My agent once pointed out to me that I had frequently written about characters who are trapped in some way and that one of the themes I explore frequently is freedom.

Becoming more aware of the themes that compel me to write has certainly helped when it comes to choosing and completing my personal projects.

There is no doubt that there are certainly particular story themes that draw my attention. These themes change according to what is going on in my life but there are some crucial themes that are very personal to me and I will always return to again and again. This is my compulsion.


We all have our dark places deep within and my creative compulsion may have originated from a dark place in my psyche but that doesn’t matter.

For me, this ‘compulsion’ is a very positive force in my life. It is probably why despite some difficult times when events in my life made it difficult to write I never actually stopped.

Spend some time thinking about the story themes you have already explored – you may get quite a surprise. To help you there are some examples here.


Sometimes it’s hard to know where to start – particularly if you are beginning your creative journey, or feeling stuck for ideas.

If you are stuck for words, you will find some original practical creative exercises in my book for writers: Practical Creative Writing Exercises.

The book is a result of my years spent teaching writers how to get beyond the blank page by using practical exercises.

I have worked with students of all ages so I know that the exercises work.

They do this by stimulating your mindset into that of a writer, triggering your hidden creativity and motivating you to write.

The right exercise can compel you to write the story you not only want to write but need to write. Getting in touch with that need will carry you through to the end.

The exercises are simple and designed to fit in with your life. Whether you have only ten minutes or more, you will find an exercise that motivates you into writing.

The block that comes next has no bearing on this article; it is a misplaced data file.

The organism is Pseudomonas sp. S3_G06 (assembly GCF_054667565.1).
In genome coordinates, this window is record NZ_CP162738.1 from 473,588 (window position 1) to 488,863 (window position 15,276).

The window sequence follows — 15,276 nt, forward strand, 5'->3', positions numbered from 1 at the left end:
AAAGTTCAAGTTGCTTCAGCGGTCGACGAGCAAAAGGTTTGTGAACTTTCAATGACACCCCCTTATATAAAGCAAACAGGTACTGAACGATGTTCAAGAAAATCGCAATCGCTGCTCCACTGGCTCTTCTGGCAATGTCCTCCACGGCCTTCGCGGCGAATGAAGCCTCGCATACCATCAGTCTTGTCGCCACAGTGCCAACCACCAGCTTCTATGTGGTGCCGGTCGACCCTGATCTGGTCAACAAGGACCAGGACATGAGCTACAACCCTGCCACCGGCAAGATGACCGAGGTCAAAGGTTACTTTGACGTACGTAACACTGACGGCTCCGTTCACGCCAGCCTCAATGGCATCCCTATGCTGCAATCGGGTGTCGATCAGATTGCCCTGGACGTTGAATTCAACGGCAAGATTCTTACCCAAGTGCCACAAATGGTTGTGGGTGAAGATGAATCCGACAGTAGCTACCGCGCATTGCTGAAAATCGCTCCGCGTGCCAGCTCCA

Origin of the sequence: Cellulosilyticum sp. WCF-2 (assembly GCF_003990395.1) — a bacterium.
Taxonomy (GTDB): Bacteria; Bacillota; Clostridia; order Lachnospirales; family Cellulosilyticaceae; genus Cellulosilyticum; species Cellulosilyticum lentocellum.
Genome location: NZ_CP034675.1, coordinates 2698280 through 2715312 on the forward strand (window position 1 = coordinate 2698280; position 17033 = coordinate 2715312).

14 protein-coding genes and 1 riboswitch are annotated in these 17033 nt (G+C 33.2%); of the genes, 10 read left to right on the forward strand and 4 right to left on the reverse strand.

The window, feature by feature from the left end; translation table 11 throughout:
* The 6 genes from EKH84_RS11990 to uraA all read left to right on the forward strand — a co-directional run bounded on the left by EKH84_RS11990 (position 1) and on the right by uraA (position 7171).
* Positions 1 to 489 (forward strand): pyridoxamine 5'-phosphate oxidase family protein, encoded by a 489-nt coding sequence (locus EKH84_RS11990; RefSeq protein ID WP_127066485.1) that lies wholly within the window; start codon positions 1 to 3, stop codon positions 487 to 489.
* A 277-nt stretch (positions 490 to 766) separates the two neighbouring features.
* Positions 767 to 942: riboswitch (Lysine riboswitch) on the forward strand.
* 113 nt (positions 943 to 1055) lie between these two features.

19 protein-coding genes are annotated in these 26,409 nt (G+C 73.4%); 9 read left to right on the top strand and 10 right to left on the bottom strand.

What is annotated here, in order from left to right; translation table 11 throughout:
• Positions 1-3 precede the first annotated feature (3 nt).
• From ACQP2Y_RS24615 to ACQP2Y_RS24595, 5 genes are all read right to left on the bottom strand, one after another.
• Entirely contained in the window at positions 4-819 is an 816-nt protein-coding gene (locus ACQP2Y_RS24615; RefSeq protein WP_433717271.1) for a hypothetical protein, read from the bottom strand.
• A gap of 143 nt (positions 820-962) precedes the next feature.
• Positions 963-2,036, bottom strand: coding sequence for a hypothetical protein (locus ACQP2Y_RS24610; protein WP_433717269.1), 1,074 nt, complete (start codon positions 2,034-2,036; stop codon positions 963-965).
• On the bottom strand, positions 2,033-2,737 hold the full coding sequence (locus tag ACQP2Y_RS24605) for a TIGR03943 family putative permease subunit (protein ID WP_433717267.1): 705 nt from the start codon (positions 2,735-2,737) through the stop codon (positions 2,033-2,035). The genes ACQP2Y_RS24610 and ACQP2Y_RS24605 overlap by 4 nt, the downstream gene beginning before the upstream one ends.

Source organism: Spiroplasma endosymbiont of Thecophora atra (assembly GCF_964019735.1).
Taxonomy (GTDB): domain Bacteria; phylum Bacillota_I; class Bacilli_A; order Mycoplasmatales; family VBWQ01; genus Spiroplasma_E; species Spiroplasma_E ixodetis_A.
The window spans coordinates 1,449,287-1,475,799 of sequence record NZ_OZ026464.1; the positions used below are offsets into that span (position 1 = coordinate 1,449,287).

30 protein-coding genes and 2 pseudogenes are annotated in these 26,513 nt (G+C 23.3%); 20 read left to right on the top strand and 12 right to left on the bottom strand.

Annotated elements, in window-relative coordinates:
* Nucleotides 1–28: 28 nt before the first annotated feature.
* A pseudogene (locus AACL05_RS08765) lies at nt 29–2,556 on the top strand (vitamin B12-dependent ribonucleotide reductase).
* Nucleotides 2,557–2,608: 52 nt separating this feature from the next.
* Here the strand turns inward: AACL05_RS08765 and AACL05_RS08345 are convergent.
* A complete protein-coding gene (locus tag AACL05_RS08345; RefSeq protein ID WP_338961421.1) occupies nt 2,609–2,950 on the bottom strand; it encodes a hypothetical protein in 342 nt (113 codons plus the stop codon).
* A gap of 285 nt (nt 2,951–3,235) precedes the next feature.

Best of luck with your writing.


P.S. I really hope you find the information and exercises I provide on the site helpful. It’s all free for you and all I ask is that you like, share or leave me a comment, or question below. Let me know how you are getting on – I’m always happy to help writers.

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18 Responses to Your Story Themes

  1. Karen Liedel October 2, 2014 at 6:56 pm #

    I enjoyed reading about this topic on themes.
    thank you Grace

    • Grace October 8, 2014 at 1:33 pm #

      So glad you liked it Karen.
      Best wishes

  2. NELL MOORE November 3, 2014 at 10:59 pm #

    Thank You, this is really helping me with my problems with writing stories and the difference between Subject and Theme.

    • Grace November 4, 2014 at 10:57 am #

      I am glad to hear that Nell and best of luck with your work.

  3. hHerman December 4, 2014 at 6:20 am #

    Thanks allot… is iy possible for hou to elaborate a bit more on the matter of what a subject is? Even though I uderstand better now, what Theme is..I still do not clearly grasp Subject.

    • Grace December 4, 2014 at 9:16 am #

      Hi Herman
      Don’t worry it is easily confused. The subject of a story is what it is about. For example a story subject could be about two friends who end up on opposite sides of a civil war. The themes are the emotional ideas being explored within the story.
      So in our story the themes are betrayal, fear, etc.